Imagine sitting on a narrow bench inside a dark room. Your feet are dangling into a floor of water. You’re vaguely aware of the room moving. Your ears start ringing. If you move too much, you feel the room sway, which could bring the floor rushing in to fill it. You take a breath and dive down, swim outside the room, groping the water, looking for its bottom, reaching for something valuable enough to take back with you.
If you’ve ever pushed an upside-down cup into water, reached inside, and found it still empty, you’ve encountered a diving bell. It’s a simple concept: The water’s pressure forces the air, which has nowhere else to go, inside the “bell.” Once people realized that trapped air contains breathable oxygen, they took large pots, stuck their heads inside, and jumped into the nearest body of water. In the 2,500 years since, the device has been refined and expanded to allow better access to the ocean’s depths. But that access has not come without human cost.
The panic starts in London. I’m there publicizing my last book, and at a small press lunch, my British publicist tells me that she’s just read the novel I’ve recently finished writing. She leans close to me and says, quietly, “You should prepare yourself for invasive publicity.”
Oh, dread, I remember you. There are authors who blur the boundaries between themselves and their work: Rachel Cusk, Sheila Heti and Ben Lerner come to mind. Elif Batuman has described her new novel, “The Idiot,” as a “semi-autobiographical novel.” But I’ve always found the presumption of autobiography when applied to my work a little lazy and a lot unfair.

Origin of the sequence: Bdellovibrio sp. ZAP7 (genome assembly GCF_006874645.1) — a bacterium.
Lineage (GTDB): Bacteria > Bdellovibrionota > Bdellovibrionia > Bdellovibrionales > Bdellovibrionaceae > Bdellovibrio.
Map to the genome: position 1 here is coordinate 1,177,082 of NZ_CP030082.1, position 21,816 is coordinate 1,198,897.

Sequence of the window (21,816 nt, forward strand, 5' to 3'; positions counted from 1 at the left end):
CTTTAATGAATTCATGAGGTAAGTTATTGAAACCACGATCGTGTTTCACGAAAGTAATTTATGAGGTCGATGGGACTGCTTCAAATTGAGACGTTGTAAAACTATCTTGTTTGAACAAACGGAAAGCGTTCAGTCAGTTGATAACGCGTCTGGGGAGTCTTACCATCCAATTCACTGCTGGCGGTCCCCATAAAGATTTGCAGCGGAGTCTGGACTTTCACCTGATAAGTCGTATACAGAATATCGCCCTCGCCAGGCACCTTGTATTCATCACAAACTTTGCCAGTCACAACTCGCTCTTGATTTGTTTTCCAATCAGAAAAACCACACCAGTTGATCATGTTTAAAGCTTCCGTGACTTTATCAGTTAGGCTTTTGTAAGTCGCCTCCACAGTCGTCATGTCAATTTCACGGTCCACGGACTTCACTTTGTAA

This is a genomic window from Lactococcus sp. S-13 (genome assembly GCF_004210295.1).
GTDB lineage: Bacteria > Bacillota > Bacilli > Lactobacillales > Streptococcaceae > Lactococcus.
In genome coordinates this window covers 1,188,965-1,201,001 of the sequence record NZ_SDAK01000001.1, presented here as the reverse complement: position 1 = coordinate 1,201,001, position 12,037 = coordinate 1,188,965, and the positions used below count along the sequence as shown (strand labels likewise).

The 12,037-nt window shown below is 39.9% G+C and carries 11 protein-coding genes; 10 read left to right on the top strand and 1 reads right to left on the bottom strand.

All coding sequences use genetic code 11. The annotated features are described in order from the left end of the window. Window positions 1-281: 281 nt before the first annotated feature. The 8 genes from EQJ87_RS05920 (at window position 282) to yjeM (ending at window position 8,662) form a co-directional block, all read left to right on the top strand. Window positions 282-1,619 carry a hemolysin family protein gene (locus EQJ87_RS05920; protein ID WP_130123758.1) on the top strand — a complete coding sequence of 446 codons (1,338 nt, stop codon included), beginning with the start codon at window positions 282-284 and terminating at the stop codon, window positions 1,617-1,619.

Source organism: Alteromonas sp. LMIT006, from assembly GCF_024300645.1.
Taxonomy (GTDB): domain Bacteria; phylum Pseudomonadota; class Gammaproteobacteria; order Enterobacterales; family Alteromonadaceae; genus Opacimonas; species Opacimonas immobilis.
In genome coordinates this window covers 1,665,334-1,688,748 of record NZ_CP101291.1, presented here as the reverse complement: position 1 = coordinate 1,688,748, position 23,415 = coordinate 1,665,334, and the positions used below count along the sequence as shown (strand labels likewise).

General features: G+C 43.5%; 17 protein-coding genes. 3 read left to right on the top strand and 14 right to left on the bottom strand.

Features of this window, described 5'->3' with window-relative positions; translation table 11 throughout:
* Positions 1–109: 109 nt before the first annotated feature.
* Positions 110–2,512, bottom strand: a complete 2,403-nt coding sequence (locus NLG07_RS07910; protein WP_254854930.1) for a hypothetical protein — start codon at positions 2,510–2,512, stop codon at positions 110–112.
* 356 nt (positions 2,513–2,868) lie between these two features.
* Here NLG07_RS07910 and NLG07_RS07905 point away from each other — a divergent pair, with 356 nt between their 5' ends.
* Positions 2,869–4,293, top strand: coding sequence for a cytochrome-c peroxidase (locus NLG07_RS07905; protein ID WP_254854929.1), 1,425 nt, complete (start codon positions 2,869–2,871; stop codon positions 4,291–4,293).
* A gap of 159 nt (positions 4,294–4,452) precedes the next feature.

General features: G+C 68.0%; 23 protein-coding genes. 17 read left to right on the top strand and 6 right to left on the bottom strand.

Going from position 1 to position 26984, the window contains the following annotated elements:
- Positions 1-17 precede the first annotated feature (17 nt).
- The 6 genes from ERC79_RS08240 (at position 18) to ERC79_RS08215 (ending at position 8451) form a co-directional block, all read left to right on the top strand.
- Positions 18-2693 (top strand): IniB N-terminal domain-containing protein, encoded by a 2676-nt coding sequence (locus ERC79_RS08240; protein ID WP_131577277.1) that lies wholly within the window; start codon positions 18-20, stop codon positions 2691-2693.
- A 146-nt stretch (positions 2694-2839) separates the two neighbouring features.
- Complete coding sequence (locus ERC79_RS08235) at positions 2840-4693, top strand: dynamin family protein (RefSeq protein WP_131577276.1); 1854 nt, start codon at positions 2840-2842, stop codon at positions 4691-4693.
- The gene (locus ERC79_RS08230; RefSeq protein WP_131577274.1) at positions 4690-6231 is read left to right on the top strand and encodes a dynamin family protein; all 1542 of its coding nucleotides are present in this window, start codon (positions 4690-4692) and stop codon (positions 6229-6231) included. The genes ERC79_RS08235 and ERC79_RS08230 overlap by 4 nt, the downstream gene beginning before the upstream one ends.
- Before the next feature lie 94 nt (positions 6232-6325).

Normally, I’m a very focused writer. I work to a schedule: five days a week, 5,000 words a day. I work until I finish a project, I take a little time off, and then I set to work on a new project. Some of these projects get published, others languish on the collection of external hard drives that have begun to clutter my apartment. It doesn’t matter. What matters is that I’m writing.
I like to tell aspiring writers that talent, by itself, isn’t the great arbiter of who succeeds in this business—and I’m living proof. I’m proud of my books, and I’m not trying to pretend to be modest, but I’ve always believed that raw talent doesn’t mean a thing without discipline. And until last spring, I had that in droves.
Then it happened. I handed in the final draft of The Forgotten Girls, my upcoming novel, and instead of turning my hand to next year’s novel, as I’d normally do, I turned off the computer, bought a camera and a radio scanner, packed up my Jeep and drove off to the woods. And there, instead of writing, I took pictures of trains.
Canadian English, like other varieties of the language, is decidedly a real entity, despite a certain perception among Americans (and even some Canadians) that it is more or less an exaggerated version of Minnesota speech, peppered with “eh” and a funny way of saying “about.” Canada is a huge country, with many influences, chiefly British English, American English, French, and various native languages. Tracing the patterns of these influences is the job of the historical lexicographer.